A Clinical Report of Holotropic Breathwork in 11,000 Psychiatric Inpatients in a Community Hospital Setting

Spring 2013 Vol. 23, No. 1 Special Edition: Psychedelics in Psychology and Psychiatry

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Context: Holotropic Breathwork is a powerful, spiritually oriented approach to self-exploration and healing that integrates insights from modern consciousness research, anthropology, depth psychologies, transpersonal psychology, Eastern spiritual practices, and many mystical traditions.

Objective: Holotropic Breathwork offers many opportunities that may enhance treatment, including entering non-ordinary states of consciousness to seek healing and wisdom via a natural, non-addictive method, a direct experience of one’s Higher Power, and for physical and emotional catharsis associated with stress and prior trauma.

Design: The experiences of 482 consecutive patients were documented.

Patients and Setting: 11,000 psychiatric inpatients from a variety of psychiatric units dedicated to various diagnoses participated in Holotropic Breathwork over 12 years at community hospital.

Main Outcome Measure: Transpersonal (“mythopoetic”) experiences were reported by 82% of participants.

Results: This procedure was well received. No complaints of adverse reactions were recorded during the sessions nor afterwards on the clinical units.

Conclusions: Holotropic Breathwork offers a non-drug alternative for the induction of psychedelic therapeutic experiences.


After a hiatus of several decades, research into psychedelic therapies has returned to psychiatry due, in large part, to the advocacy efforts of the Multidisciplinary Association for Psychedelic Studies (MAPS). Holotropic Breathwork was developed by Stanislav and Christina Grof during this interval as a non-drug alternative to psychedelic therapy. The Grofs designed Holotropic Breathwork to give cathartic, therapeutic, transpersonal[1] experiences similar to the psychedelic experiences induced by LSD, DMT, mescaline, psilocybin, MDMA, ayahuasca, and other entheogens [Editor’s note: from the Greek, “manifesting the divine within”). Group Holotropic Breathwork sessions were offered weekly in a community hospital to a psychiatric inpatient population over 12 years.


Holotropic Breathwork, as developed on the basis of psychedelic studies by Stanislav and Christina Grof [2,3], has six elements: (A) introductory presentation of a map of experiences in consciousness based on four themes of perinatal birth experience in four different realms: somatosensory, perinatal, biographical, and transpersonal[2]; (B) enhanced breathing (hyperventilation); (C) evocative music; (D) body work focused on amplifying somatic blocks until they resolve spontaneously; (E) mandala drawing of the experience; and (F) supportive group sharing of experiences without analysis or interpretation. Holotropic Breathwork induces a non-specific amplification of a person’s psychic process facilitating the psyche’s natural capacity for healing and utilizes precautionary measures similar to the medical use of LSD.[2]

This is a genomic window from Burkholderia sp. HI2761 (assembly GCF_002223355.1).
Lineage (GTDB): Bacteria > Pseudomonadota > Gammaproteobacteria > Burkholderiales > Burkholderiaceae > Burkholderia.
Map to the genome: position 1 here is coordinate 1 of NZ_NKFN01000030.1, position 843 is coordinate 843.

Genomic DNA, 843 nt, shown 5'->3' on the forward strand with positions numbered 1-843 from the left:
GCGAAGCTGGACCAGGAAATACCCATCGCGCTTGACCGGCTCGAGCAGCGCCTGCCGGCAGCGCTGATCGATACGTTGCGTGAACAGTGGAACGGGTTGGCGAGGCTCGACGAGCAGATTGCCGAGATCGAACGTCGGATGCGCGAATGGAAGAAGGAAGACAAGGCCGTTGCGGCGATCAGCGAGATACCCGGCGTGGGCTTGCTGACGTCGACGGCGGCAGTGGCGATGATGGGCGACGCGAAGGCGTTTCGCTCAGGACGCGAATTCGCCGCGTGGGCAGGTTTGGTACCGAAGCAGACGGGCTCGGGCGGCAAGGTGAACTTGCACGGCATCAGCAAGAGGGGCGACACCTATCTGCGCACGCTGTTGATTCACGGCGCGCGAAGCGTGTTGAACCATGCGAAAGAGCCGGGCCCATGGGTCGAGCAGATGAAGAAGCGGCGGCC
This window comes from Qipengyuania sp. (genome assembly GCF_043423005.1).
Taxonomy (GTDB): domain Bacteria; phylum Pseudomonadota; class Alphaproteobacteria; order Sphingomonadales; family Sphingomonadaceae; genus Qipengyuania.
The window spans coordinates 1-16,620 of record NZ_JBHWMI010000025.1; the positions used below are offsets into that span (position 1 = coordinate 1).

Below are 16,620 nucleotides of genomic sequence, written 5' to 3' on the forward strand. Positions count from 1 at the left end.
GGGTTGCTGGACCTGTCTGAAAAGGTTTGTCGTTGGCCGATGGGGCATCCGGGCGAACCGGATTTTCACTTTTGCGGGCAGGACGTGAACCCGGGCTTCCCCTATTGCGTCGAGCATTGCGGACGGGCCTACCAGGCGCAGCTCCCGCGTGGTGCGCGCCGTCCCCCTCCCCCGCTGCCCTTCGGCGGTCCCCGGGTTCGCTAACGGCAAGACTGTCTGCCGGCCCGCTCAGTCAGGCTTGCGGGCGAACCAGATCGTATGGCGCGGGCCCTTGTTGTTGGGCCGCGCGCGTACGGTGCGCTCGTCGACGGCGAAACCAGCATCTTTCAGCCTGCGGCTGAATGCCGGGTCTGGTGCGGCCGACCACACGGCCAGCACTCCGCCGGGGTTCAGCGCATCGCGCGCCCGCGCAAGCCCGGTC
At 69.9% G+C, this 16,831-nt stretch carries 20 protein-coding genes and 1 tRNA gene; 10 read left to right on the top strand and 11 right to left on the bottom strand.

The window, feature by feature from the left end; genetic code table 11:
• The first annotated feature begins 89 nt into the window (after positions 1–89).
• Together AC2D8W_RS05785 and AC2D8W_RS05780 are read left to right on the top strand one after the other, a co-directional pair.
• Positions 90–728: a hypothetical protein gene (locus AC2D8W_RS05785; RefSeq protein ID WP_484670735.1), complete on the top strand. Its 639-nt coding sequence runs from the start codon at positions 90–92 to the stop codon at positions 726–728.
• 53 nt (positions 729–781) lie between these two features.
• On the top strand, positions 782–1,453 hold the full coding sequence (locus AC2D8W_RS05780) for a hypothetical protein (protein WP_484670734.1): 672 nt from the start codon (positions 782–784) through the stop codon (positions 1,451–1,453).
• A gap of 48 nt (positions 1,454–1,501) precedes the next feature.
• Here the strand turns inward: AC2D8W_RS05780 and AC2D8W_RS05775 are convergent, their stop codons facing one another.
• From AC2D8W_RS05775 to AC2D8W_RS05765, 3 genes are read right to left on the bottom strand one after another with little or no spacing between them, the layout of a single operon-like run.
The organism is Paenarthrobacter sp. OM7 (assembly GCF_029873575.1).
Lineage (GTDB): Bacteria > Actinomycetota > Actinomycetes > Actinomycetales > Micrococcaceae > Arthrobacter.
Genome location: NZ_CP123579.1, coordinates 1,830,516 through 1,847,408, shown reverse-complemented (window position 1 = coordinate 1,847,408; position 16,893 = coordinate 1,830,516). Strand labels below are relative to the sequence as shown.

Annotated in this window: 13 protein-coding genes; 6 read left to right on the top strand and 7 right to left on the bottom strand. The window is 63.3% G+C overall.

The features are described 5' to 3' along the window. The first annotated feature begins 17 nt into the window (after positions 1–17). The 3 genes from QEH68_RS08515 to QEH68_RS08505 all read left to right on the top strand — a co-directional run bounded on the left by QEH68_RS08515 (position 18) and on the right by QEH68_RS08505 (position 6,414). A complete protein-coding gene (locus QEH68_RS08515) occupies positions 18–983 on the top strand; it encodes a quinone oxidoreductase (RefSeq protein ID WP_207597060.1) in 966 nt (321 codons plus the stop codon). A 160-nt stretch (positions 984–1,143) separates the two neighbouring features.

Holotropic Breathwork was offered to inpatients every Tuesday evening before dinner at the Stress Center of Hyland Behavioral Health, Saint Anthony’s Medical Center in Saint Louis, Missouri, from 1989 through 2001. 20 psychiatric inpatients attended weekly from a number of specialty units: sexual trauma, dual diagnosis, chemical dependency, anxiety, depression, adolescent, and acute intensive care (ICU) for psychoses. The best estimate of the total number of patients is 11,200 +/- 200.

Hospital staff music therapists selected patients, after screening each one based on four exclusion criteria: severe cardiac disease, severe musculoskeletal disorders, pregnancy, and paranoid ideation.

The Holotropic Breathwork session was structured for a two-hour time slot. This allowed for a five-minute presentation of the experiential map, 90 minutes of music-Breathwork, 10 minutes for drawing, and 15 minutes of sharing without interpretation of the experiences. This followed the 1988 Holotropic Breathwork format from the first certification training in Breckenridge, Colorado. The 90-minute music-Breathwork session format was the standard of that time. This allowed inclusion of a two-hour music-Breathwork group into the psychiatric hospital activity schedule.

The patients received a five-minute orientation to the Grof’s map of Breathwork (psychedelic) experiences; many did not know what they were about to experience. They may have had preknowledge from other patients who had attended that the “music breathwork therapy” was a good group. These experiences are quite non-ordinary and unusual[2], and participants were encouraged not to share them with others who had not been in their session.

This was a spiritually naïve population. Some patients were in 12-step programs and had some psycho-spiritual background, but none had previously experienced anything similar to this. We routinely asked if anyone had done any Breathwork or had a meditation practice; not one person reported that they had.